For press enquiries please contact:
Gemma Twiselton, PR & Communications Officer
Tel: 01722 345153
Tuesday 11 August 2015
ASSISTANT DIRECTOR BURSARY OFFERED AT SALISBURY PLAYHOUSE
Salisbury Playhouse, in partnership with The JMK Trust, is looking for a south west based assistant director to work on its upcoming production of Deathtrap.
This is a fantastic training opportunity for someone aged 18 years or over and offers the chance to work on a professional production alongside director Adam Penford, whose recent work includes A Small Family Business and One Man, Two Guvnors, both for the National Theatre. The assistant director will work alongside the company throughout the rehearsal process and will continue to support the production during the performance period.
The successful candidate will receive a bursary funded by the Leverhulme Trust and, as they will also be responsible for supporting the JMK Salisbury Playhouse directors’ group, must demonstrate a commitment to living and making theatre in the south west region.
Jo Newman, Assistant Resident Director, says “This is an invaluable opportunity for an emerging director from the south west to be in a professional rehearsal room and to work with Adam Penford on our production of Deathtrap. JMK Assistant Director Bursaries are a fantastic way for the Playhouse to meet exciting directors from the region and provide them with a meaningful, practical experience and an insight into the work of a regional producing venue”.
Applications must be received by 5pm on Thursday 3 September 2015. For more information and how to apply click here.
Deathtrap runs at Salisbury Playhouse from 4 to 27 February 2016. For more information or to book tickets please call 01722 320333 or visit the show page.
- The Leverhulme Trust was established by the Will of William Hesketh Lever, the founder of Lever Brothers. Since 1925 the Trust has provided grants and scholarships for research and education. Today, it is one of the largest all-subject providers of research funding in the UK, distributing approximately £80m a year. For more information about the Trust, please visit www.leverhulme.ac.uk.
- The JMK Trust works to find and support the next generation of talented theatre directors. Each year it engages with over 200 young and emerging directors around the UK through its regional programme and the annual James Menzies-Kitchin Young Director’s Award (The JMK Award). The JMK Award is recognised as a vital springboard for young directors of outstanding potential at an early stage in their careers. For more information please visit www.jmktrust.org.
Friday 7 August 2015
TRAINING OPPORTUNITIES AT SALISBURY PLAYHOUSE
Salisbury Playhouse is offering courses for those working with young people to train them to become Arts Award Advisers, with a special discount available for those booking before the end of August.
Arts Award is for anyone aged up to 25 and inspires them to experience the arts in whichever form they choose, including theatre, music, fashion, film making and poetry. Through Arts Award the young people will gain a nationally recognised qualification, assisting them when progressing to further education and employment. Arts Award has five levels: Discover, Explore, Bronze, Silver and Gold and there are no entry requirements.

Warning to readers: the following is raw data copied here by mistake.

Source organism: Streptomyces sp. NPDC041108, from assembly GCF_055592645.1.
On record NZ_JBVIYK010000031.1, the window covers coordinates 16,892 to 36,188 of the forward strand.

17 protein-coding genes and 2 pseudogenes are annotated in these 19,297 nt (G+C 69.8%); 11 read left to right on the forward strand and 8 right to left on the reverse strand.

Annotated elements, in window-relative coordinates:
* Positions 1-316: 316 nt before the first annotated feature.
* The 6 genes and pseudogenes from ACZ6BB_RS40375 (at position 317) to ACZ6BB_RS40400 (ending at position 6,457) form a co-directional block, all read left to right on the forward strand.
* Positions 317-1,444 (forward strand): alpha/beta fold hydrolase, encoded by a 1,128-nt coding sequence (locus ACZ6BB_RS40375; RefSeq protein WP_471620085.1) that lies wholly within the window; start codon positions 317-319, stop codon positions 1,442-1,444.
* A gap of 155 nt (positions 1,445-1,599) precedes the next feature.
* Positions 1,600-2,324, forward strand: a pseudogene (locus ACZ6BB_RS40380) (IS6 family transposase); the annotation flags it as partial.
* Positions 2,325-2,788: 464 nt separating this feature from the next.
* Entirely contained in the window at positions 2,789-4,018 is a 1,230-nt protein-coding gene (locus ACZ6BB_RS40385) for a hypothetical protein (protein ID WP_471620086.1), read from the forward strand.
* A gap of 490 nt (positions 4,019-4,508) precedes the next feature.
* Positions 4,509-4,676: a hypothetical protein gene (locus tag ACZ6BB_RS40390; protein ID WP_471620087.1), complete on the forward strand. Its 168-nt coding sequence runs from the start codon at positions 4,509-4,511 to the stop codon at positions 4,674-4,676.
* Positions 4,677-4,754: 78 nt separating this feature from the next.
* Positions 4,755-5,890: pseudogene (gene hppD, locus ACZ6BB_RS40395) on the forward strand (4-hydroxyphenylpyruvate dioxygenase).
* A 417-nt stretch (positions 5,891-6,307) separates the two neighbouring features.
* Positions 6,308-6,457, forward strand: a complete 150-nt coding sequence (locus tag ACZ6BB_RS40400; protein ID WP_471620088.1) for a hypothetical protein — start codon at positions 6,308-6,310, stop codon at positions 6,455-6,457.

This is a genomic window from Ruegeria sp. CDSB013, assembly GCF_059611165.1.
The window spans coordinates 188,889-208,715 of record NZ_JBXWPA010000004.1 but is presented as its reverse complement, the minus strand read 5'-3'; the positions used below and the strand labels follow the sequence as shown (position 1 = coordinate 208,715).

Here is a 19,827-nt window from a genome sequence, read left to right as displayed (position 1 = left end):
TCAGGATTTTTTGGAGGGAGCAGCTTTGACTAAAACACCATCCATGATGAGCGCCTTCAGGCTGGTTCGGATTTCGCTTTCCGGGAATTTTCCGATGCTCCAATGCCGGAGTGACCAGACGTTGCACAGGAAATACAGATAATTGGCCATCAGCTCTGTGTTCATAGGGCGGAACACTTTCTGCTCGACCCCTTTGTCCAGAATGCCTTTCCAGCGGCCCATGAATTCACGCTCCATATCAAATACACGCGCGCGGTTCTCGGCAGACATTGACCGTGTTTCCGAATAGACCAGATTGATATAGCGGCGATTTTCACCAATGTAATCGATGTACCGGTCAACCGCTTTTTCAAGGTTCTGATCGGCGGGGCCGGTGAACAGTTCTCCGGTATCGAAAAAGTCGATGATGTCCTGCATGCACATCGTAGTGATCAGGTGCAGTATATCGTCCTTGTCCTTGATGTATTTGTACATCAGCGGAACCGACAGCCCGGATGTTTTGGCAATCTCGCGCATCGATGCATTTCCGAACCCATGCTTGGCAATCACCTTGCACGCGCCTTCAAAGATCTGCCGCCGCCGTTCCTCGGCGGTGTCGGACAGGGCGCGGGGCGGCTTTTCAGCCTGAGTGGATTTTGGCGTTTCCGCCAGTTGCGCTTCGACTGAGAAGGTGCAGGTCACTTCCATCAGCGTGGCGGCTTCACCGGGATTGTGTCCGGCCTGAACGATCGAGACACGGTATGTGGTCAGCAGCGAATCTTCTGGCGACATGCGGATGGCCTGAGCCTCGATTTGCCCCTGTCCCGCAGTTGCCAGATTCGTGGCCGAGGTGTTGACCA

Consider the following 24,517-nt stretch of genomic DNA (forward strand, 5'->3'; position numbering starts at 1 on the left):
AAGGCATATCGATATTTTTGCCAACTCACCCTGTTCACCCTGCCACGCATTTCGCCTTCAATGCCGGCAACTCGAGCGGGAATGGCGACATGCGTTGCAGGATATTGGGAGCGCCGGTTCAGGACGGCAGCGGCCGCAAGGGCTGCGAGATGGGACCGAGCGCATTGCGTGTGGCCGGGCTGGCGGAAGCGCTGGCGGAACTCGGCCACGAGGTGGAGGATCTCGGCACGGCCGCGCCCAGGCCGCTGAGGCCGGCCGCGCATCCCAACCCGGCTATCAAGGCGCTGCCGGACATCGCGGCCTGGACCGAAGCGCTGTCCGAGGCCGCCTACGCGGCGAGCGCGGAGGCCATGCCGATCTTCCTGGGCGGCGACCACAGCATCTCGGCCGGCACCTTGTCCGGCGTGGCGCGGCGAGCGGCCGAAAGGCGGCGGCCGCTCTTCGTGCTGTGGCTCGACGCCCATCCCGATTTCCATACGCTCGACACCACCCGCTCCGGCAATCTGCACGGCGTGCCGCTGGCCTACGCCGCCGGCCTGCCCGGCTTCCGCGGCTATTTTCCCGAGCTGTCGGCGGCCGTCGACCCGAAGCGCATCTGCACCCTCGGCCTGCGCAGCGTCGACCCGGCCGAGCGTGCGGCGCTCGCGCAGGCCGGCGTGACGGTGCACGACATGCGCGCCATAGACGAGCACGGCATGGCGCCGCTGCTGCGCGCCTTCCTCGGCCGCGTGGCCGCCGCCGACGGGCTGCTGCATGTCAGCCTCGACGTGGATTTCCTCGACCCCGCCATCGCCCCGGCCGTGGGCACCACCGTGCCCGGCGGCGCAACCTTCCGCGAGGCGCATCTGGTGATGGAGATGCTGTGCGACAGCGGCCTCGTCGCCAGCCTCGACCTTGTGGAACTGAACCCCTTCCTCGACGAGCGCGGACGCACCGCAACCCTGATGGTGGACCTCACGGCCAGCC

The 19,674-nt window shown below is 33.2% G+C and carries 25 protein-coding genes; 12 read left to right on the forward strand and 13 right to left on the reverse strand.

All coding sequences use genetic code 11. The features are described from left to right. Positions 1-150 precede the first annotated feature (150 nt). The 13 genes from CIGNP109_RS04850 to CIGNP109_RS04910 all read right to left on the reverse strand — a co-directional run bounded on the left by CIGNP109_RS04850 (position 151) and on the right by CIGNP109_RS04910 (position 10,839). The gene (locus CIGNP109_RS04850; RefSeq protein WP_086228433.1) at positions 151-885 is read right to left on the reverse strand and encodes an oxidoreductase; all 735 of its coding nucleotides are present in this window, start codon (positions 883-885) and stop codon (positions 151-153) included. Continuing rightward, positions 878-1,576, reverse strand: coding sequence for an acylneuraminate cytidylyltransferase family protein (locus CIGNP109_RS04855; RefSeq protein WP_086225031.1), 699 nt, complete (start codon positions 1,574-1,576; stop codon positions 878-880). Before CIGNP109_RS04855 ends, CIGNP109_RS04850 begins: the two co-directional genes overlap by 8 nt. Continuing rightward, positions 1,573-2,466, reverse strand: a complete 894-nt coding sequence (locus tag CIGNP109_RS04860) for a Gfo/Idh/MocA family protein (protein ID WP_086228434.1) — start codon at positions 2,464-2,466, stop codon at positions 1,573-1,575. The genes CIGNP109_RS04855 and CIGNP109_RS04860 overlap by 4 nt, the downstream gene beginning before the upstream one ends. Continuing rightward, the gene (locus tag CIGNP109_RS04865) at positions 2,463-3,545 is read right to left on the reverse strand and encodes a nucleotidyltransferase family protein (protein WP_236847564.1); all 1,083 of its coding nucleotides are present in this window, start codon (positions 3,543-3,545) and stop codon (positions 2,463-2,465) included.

Children and young people work with an Arts Award Adviser - a trained adult who plays a vital role by supporting them as they gain experience, providing guidance and assessing their arts logs and portfolios. Teachers, teaching assistants, museum learning staff, art practitioners, youth workers and volunteers can all train as advisers. The Arts Award can be based around any arts or media activity, and can be completed in a wide variety of settings, such as youth clubs, arts centres, schools, colleges, theatres and community groups.
The training sessions equip participants with everything they need to know about running Arts Award for their organisation.
Ruth Jones, Senior Trainer for Arts Award, says “Anyone who works with children and young people should definitely consider training to be an Arts Award adviser. Advisers can be volunteer workers, teachers, artists, project managers, youth or play workers, foster carers, or arts therapists. The accessibility and range of levels means that it works brilliantly for young people with a range of skills and experience, and really helps develop creative and leadership skills, as well as confidence. I’ve seen some amazing achievements by young people – and there are many ways you can embed Arts Award into your own programmes – which I’ll be happy to share with you at training! There are loads of examples of Arts Award at work in different settings and now’s a good time to get involved - it’s Arts Award’s tenth birthday and we are about to launch some great resources and opportunities”.
As a special offer, those booking on a training course by 31 August will pay 2014/15 prices for all courses taking place before the end of December 2015. The next training course at Salisbury Playhouse is on Friday 21 August and covers the Discover and Explore levels of Arts Award. For a full list of future training courses or more information please visit www.artsaward.org.uk.